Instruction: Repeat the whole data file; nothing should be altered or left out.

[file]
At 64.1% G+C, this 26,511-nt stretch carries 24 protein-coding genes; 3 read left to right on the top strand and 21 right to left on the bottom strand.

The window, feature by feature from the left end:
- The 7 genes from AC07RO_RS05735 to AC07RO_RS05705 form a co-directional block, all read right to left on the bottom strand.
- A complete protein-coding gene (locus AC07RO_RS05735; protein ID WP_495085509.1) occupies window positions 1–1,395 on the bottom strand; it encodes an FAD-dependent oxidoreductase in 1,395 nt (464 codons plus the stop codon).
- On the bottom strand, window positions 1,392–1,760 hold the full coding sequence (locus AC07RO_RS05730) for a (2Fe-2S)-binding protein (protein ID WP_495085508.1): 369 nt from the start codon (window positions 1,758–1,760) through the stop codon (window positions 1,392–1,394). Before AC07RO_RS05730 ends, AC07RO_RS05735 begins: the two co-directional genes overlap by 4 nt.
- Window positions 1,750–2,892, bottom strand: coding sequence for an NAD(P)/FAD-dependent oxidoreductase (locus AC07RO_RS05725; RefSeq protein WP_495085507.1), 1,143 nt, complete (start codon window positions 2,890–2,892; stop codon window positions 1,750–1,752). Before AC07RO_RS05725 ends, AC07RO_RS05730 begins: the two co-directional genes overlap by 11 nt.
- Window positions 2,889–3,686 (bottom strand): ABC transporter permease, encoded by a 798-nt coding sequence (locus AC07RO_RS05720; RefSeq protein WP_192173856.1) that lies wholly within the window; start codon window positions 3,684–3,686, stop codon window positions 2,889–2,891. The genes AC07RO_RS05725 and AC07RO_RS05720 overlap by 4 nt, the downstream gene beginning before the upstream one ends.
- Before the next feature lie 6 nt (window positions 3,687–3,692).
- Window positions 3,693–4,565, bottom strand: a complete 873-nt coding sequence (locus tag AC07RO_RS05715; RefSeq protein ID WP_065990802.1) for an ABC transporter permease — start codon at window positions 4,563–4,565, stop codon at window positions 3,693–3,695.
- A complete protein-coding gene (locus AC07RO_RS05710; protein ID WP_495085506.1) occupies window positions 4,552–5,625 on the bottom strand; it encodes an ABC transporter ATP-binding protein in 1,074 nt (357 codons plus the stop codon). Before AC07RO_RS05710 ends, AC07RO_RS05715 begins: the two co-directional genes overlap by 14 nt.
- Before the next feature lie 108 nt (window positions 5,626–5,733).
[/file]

At 64.1% G+C, this 26,511-nt stretch carries 24 protein-coding genes; 3 read left to right on the top strand and 21 right to left on the bottom strand.

The window, feature by feature from the left end:
- The 7 genes from AC07RO_RS05735 to AC07RO_RS05705 form a co-directional block, all read right to left on the bottom strand.
- A complete protein-coding gene (locus AC07RO_RS05735; protein ID WP_495085509.1) occupies window positions 1–1,395 on the bottom strand; it encodes an FAD-dependent oxidoreductase in 1,395 nt (464 codons plus the stop codon).
- On the bottom strand, window positions 1,392–1,760 hold the full coding sequence (locus AC07RO_RS05730) for a (2Fe-2S)-binding protein (protein ID WP_495085508.1): 369 nt from the start codon (window positions 1,758–1,760) through the stop codon (window positions 1,392–1,394). Before AC07RO_RS05730 ends, AC07RO_RS05735 begins: the two co-directional genes overlap by 4 nt.
- Window positions 1,750–2,892, bottom strand: coding sequence for an NAD(P)/FAD-dependent oxidoreductase (locus AC07RO_RS05725; RefSeq protein WP_495085507.1), 1,143 nt, complete (start codon window positions 2,890–2,892; stop codon window positions 1,750–1,752). Before AC07RO_RS05725 ends, AC07RO_RS05730 begins: the two co-directional genes overlap by 11 nt.
- Window positions 2,889–3,686 (bottom strand): ABC transporter permease, encoded by a 798-nt coding sequence (locus AC07RO_RS05720; RefSeq protein WP_192173856.1) that lies wholly within the window; start codon window positions 3,684–3,686, stop codon window positions 2,889–2,891. The genes AC07RO_RS05725 and AC07RO_RS05720 overlap by 4 nt, the downstream gene beginning before the upstream one ends.
- Before the next feature lie 6 nt (window positions 3,687–3,692).
- Window positions 3,693–4,565, bottom strand: a complete 873-nt coding sequence (locus tag AC07RO_RS05715; RefSeq protein ID WP_065990802.1) for an ABC transporter permease — start codon at window positions 4,563–4,565, stop codon at window positions 3,693–3,695.
- A complete protein-coding gene (locus AC07RO_RS05710; protein ID WP_495085506.1) occupies window positions 4,552–5,625 on the bottom strand; it encodes an ABC transporter ATP-binding protein in 1,074 nt (357 codons plus the stop codon). Before AC07RO_RS05710 ends, AC07RO_RS05715 begins: the two co-directional genes overlap by 14 nt.
- Before the next feature lie 108 nt (window positions 5,626–5,733).